Mental Health: Is Wearing Our Heart on Our Sleeve Good for the Soul? 

Comment:

News commentators are enjoying dissecting the ITV documentary interview with Prince Harry and his wife, the Duchess of Sussex, generally known as “Harry & Meghan”, in which they both speak very openly about the negative impact of their royal public life on their mental health. 

 The reaction from viewers has been mixed.  Given that they are able to travel the globe at taxpayers’ expense, and use the camera and thick column inches in newspapers to lecture us all not to do the same (in the interests of saving the planet), there has been lots of criticism along the lines of “hypocrites”. 

However, whether true or not, that’s not the purpose of this discussion. We can all be hypocrites on occasion.   Right now, we are much more interested in the growing custom within once “stiff upper lip” British society, of just about everyone – royal or not – wearing their hearts on their sleeves and claiming poor mental health at every turn.

The following point was made in conversation with a friend on the topic earlier today:  what, at one time, a Catholic would have offered up in silent prayer for the sake of his/her own soul, and the souls of others in spiritual danger, is now considered a matter for counselling and/or medication.  Stress, anxiety, depression, you name it, there seems to be an increased sensitivity, to the point of hyper-sensitivity in many, if not most people, for – more often than not – trivial/no good reason.  Lamentably, that includes Catholics.  Surely, Catholics should be living on a rather higher level – notwithstanding that there will be, of course, those with genuine, diagnosed, mental health illness.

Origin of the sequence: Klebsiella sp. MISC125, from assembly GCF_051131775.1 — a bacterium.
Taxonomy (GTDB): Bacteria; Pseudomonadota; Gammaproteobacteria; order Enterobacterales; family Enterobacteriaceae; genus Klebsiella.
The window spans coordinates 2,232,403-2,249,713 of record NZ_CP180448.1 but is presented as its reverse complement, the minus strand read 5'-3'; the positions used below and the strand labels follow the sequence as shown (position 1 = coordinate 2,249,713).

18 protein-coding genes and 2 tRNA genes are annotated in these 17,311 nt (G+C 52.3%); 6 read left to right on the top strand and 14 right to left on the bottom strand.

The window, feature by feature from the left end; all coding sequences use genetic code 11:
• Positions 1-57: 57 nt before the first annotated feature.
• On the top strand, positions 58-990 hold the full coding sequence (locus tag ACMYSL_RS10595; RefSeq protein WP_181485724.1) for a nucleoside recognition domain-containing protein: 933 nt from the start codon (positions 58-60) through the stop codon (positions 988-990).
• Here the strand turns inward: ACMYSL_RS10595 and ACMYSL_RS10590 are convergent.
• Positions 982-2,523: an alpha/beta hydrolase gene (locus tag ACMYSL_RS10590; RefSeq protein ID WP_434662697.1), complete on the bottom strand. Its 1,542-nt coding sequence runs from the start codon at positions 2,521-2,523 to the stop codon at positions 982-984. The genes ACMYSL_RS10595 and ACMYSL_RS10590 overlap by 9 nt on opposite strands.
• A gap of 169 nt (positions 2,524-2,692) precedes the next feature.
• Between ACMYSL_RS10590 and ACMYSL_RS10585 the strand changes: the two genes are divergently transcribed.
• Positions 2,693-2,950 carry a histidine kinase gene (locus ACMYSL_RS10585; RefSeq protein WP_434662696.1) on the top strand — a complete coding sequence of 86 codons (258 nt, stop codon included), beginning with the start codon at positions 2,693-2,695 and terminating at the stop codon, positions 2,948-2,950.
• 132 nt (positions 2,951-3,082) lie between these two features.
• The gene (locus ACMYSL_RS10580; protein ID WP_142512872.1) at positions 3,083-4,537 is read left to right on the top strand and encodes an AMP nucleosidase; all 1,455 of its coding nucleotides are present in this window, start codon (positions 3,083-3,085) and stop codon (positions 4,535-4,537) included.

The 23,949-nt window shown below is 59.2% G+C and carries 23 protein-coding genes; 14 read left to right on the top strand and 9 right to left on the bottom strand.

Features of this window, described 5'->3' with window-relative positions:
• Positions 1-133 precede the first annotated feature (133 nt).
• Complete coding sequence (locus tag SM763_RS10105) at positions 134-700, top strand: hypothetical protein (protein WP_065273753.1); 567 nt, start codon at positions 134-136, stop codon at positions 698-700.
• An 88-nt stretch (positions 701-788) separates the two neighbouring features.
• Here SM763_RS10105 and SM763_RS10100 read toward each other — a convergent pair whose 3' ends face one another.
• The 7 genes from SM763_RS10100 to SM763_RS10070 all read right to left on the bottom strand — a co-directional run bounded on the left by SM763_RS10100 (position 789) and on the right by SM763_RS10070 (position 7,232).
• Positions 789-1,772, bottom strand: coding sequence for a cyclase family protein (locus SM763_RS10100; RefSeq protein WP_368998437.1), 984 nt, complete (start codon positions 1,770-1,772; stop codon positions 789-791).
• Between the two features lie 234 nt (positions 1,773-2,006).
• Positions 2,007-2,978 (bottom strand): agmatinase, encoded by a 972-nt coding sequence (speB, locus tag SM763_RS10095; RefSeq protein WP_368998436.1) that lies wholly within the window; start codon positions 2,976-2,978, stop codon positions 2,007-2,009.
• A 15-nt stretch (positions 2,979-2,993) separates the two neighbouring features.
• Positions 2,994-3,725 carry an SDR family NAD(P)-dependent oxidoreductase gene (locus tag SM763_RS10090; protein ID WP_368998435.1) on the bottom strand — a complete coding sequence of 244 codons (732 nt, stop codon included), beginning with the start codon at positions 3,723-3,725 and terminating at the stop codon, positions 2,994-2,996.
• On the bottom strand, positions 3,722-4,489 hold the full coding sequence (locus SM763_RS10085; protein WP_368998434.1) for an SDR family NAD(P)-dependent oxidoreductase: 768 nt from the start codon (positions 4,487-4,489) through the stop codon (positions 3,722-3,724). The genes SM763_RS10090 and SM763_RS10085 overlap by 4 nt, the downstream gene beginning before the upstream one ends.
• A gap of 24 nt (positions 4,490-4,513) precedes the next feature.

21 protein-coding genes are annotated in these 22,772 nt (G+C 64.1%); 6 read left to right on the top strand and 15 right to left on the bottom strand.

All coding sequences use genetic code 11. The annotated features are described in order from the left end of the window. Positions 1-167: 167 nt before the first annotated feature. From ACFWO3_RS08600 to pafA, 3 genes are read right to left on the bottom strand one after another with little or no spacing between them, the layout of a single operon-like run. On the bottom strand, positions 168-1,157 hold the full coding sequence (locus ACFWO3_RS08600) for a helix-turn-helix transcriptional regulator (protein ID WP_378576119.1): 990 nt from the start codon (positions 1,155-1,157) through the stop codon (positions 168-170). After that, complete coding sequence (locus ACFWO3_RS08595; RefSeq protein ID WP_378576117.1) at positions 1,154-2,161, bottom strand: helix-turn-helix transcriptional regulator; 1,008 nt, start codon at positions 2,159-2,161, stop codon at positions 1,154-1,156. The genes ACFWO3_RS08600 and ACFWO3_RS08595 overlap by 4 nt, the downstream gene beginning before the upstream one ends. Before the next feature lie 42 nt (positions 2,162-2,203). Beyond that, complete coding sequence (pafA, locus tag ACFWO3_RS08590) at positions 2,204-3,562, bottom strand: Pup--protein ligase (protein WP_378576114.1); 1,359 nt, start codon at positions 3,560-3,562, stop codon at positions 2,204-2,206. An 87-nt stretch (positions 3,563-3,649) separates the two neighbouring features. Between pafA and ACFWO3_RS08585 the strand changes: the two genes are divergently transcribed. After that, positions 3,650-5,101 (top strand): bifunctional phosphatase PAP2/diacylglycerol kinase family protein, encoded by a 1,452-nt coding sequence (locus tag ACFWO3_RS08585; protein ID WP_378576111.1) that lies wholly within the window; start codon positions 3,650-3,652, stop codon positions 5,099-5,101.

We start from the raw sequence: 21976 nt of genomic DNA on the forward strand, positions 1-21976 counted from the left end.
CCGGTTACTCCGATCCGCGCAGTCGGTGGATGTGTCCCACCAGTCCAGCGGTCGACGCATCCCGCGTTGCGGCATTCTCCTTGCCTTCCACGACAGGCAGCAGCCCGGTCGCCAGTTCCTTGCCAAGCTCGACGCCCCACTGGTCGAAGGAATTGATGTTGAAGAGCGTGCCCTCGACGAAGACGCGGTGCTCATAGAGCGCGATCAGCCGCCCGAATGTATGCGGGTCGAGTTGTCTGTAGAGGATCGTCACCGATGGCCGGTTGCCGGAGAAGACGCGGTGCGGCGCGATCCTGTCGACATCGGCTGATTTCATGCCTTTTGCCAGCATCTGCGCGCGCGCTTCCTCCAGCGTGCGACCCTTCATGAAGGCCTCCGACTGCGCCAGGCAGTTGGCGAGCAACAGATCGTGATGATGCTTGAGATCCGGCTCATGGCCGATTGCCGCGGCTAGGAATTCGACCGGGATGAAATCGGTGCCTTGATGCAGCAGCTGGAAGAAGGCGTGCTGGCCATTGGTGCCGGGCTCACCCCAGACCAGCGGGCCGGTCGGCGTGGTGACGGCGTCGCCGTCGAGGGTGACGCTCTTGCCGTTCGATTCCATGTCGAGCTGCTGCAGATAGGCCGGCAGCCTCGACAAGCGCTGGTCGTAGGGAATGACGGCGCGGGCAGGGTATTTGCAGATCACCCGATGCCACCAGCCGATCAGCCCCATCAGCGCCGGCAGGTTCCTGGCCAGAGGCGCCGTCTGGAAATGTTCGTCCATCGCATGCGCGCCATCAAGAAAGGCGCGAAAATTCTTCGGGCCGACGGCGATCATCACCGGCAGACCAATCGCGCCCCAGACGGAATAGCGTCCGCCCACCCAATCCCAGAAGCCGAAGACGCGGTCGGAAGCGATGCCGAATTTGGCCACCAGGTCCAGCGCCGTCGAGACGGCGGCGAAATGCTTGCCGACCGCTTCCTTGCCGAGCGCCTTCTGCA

Or is the above assessment a bit too hard? Harsh, even?

22 responses

  1. I must emphasise that this thread is NOT to be seen as an opportunity to attack the monarchy. It doesn’t matter whether we are monarchists, royalists or just a right royal pain – the purpose of this discussion is as stated in the introduction. Any nasty comments about the royal family will be deleted the minute I see them – but I’m not expecting to see any… kinda… This is merely a “just in case” / “don’t even think about” reminder to any closet republicans among us…

    I’m not a monarchist, myself, (although I’m very interested in them, they are part of the history of the UK and I love history, just don’t ask me for a date… cough, if you know what I mean, and I have to say I definitely prefer them to a President Johnson, Corbyn,Swinson or Sturgeon); simply put,I see this interview with the Duke and Duchess of Sussex as a good opportunity to clarify our thinking on issues of mental health and the spiritual life.

    Mental health is very much a topic these days – it’s raised in just about every discussion/debating programme on all channels, so this is an opportunity to see how our Catholic Faith contributes (or not) to dealing with the relevant issues.

    Over to you lot!